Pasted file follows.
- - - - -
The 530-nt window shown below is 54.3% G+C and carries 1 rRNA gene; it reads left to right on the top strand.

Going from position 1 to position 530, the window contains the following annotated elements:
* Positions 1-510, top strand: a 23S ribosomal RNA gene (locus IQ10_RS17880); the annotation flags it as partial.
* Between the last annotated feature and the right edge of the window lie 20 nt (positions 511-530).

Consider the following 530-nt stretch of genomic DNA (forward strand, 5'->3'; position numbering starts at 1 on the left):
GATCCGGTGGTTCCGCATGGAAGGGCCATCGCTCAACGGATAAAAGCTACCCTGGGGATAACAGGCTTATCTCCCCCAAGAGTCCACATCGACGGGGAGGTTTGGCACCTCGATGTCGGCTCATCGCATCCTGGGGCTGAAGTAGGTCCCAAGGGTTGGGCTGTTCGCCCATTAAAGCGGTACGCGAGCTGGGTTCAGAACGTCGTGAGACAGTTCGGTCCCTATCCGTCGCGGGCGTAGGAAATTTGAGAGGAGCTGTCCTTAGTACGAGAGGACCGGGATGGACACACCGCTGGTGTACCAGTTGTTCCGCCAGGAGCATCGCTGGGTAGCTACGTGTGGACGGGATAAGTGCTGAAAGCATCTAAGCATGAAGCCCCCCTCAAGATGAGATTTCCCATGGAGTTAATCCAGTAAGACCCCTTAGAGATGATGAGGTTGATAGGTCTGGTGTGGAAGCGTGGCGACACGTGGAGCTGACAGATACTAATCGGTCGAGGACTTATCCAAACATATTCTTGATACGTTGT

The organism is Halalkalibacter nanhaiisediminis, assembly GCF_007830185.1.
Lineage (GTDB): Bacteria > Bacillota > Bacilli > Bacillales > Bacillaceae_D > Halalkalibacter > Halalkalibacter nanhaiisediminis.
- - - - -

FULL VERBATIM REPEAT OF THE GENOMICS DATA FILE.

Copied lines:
The 530-nt window shown below is 54.3% G+C and carries 1 rRNA gene; it reads left to right on the top strand.

Going from position 1 to position 530, the window contains the following annotated elements:
* Positions 1-510, top strand: a 23S ribosomal RNA gene (locus IQ10_RS17880); the annotation flags it as partial.
* Between the last annotated feature and the right edge of the window lie 20 nt (positions 511-530).

Consider the following 530-nt stretch of genomic DNA (forward strand, 5'->3'; position numbering starts at 1 on the left):
GATCCGGTGGTTCCGCATGGAAGGGCCATCGCTCAACGGATAAAAGCTACCCTGGGGATAACAGGCTTATCTCCCCCAAGAGTCCACATCGACGGGGAGGTTTGGCACCTCGATGTCGGCTCATCGCATCCTGGGGCTGAAGTAGGTCCCAAGGGTTGGGCTGTTCGCCCATTAAAGCGGTACGCGAGCTGGGTTCAGAACGTCGTGAGACAGTTCGGTCCCTATCCGTCGCGGGCGTAGGAAATTTGAGAGGAGCTGTCCTTAGTACGAGAGGACCGGGATGGACACACCGCTGGTGTACCAGTTGTTCCGCCAGGAGCATCGCTGGGTAGCTACGTGTGGACGGGATAAGTGCTGAAAGCATCTAAGCATGAAGCCCCCCTCAAGATGAGATTTCCCATGGAGTTAATCCAGTAAGACCCCTTAGAGATGATGAGGTTGATAGGTCTGGTGTGGAAGCGTGGCGACACGTGGAGCTGACAGATACTAATCGGTCGAGGACTTATCCAAACATATTCTTGATACGTTGT

The organism is Halalkalibacter nanhaiisediminis, assembly GCF_007830185.1.
Lineage (GTDB): Bacteria > Bacillota > Bacilli > Bacillales > Bacillaceae_D > Halalkalibacter > Halalkalibacter nanhaiisediminis.